Oleh Lysheha (Ukraine)1949
Born in Tys'menytsia in western Ukraine in 1949, Oleh Lysheha began his university studies at L'viv University in the 1960s, majoring in foreign languages, particularly English and American poetry.
Soon after the poet began translating the works of figures as diverse as Ezra Pound, T. S. Eliot, D. H. Lawrence, Sylvia Plath, William Carlos Williams and others.
In the 1970s he became involved in the underground literary group which included poet Mykola Riabchuk, singer-writer Viktor Morozov, and critic Roman Kis. The unofficial leader of this group was Hryhorii Chubai, born the same year as Lysheha. In 1971 the group printed and distributed in samizdat fashion a literary collection titled Skrynia (The Chest). The second issue was confiscated by the KGB in January 1972, and the group was disbanded and punished, most of the members being dismissed from school, Riabchuk from the Polytechnical Institute, Lysheha (with only one semester left) from L'viv University. Chubai was arrested and eventually released, with the KGB rumoring that he had collaborated. Isolated and alienated by the slander, Chubai died in 1982.
Without his university position, Lysheha was drafted into the Soviet army, spending time outside of Moscow and, later, in the Autonomous Buriat Republic in the Soviet far east. Because of his ability with English, he was allowed twice a week to teach at a local school.
In 1975, Lysheha left the army and returned to Ukraine, living first in Tys'menytsia and then L'viv, while he worked at various odd jobs. In the 1980s be worked as a decorator at the Karpenko Karyi Theatrical and Cinematic Institute in Kyiv, but remained on the brink of homelessness.
Despite these difficulties, however, Lysheha wrote poetry, publishing his first collection, "Winter in Tys'menytsia" in samizdat form in 1977. More of his poetry appeared in the 1980s in the journal Vsevit and in Vitryla (Sails), an anthology of "young" poetry. His first published volume was Velykyi mist (The Great Bridge) of 1989, published by the Communist Youth League.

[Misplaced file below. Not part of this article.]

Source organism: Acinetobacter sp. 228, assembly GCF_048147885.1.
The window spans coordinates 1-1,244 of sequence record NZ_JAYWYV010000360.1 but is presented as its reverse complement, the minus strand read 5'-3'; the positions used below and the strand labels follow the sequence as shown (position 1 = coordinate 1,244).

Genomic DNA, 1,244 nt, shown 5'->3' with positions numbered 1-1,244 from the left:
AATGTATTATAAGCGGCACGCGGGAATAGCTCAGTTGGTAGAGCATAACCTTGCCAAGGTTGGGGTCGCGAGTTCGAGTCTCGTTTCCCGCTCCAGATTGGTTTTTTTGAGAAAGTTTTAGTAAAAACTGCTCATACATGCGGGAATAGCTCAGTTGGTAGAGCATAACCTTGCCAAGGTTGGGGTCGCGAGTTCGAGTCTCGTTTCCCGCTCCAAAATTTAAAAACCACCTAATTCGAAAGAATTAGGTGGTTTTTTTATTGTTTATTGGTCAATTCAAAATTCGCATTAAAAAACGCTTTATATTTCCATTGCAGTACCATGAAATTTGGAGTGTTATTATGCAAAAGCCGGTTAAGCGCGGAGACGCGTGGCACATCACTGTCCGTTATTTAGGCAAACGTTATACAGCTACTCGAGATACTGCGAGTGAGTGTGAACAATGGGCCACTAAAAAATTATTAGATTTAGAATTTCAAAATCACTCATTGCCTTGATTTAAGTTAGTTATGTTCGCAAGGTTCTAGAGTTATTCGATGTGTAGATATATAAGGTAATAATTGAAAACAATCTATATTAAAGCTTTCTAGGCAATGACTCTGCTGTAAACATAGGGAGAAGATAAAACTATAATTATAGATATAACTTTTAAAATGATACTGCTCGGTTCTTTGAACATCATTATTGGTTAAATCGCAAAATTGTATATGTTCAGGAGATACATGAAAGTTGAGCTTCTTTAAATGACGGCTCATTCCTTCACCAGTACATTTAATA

The 1990s were a better period for Lysheha, although he published only one further book of poetry, The Selected Poems, published in Ukrianian and English by the Ukrainian Research Institute of Harvard University. He also published a play, Friend Li Po, Brother Tu Fu, as well as a few essays.
From 1997-1998 Lysheha was a Visiting Fulbright Scholar at Penn State University, and upon returning to Ukraine, devoted himself to poetry, painting, and sculpture. In 2002 he published his third collection of poetry, To Snow and Fire.
He died on December 17, 2014.
BOOKS OF POETRY
Velykyi mist (Kyiv: Molodist', 1989); The Selected Poems of Oleh Lysheha, in Ukrainian and English, trans by James Brasfield (Cambridge, Massachusetts: Ukrainian Research Institute/Harvard University Press, 1999); Snihovi i vohn︠i︡u (Ivano-Frankivsʹk : Vyd-vo "Lile︠i︡a-NV", 2002)
God, I'm slipping..
This road can't hold me anymore..
I'm not even that drunk..
Moon, come here..
I come out from under the pines -- you're hiding..
I go back under the pines -- you shine..
I start running -- you're at my back..
I stop -- you're gone..
Only dark pines..
I hide behind a pine -- and you come out..
I come out -- you're not there..
There.. not there..
I can't move that fast..
Wait.. I want to
Stand in your light..
Maybe you don't see me?..
See this is my foot --
Don't the wires holding my shoe together sparkle?..
My naked ankle's so pale it must glisten..
I need a cigarette, but haven't got one
I look around -- nothing..
The night train just stopped here
A bunch of them got out
And stood here shivering
I could smoke one of the butts..
I'll look -- I bend down over and over
To search the ground..
Nothing.. just a filter..
No, just an old bone..
Why don't you send me some company?..
How about a guy on his bike ringing his bell?..
After you -- I'll step aside..
The moonlit road is empty --
Once I found a shot glass
Under this pine..
Where the road splits,
The glass stood right in the middle..
I picked it up and sniffed it..
Maybe someone had left it for me?..
It was warm, cut glass..
I was going to take it, but then I changed my mind..
In this very spot one night I pulled out a dried up pine,
Roots and all, and dragged it off..
And when I had almost gotten to town, it started to drizzle..
I heard someone singing softly and so I stopped..
They stood in the road swaying..
In that spot near the puddle, in the shadows,
Where there's a tree with very low hanging branches --
Maybe a cherry tree gone wild..
He stood there singing and staring at the bubbles in the water..
I dragged the pine through the puddle,
In my other hand I held a bag --
With a bottle
Of what they said was red wine..
He didn't step aside, but went on singing..
Maybe I should have stopped
And joined him?..
Maybe he had found
The tree of bliss?..
Nobody knows where it grows or what type of tree it is..
Or who is destined to find it..
As for me, I never stood under that tree..
Not once, not even to wait for the rain to stop
While watching bubbles swell up
Between the raindrops..
He was humming and swaying..
The tree held him fast..
Otherwise, he would have fallen over..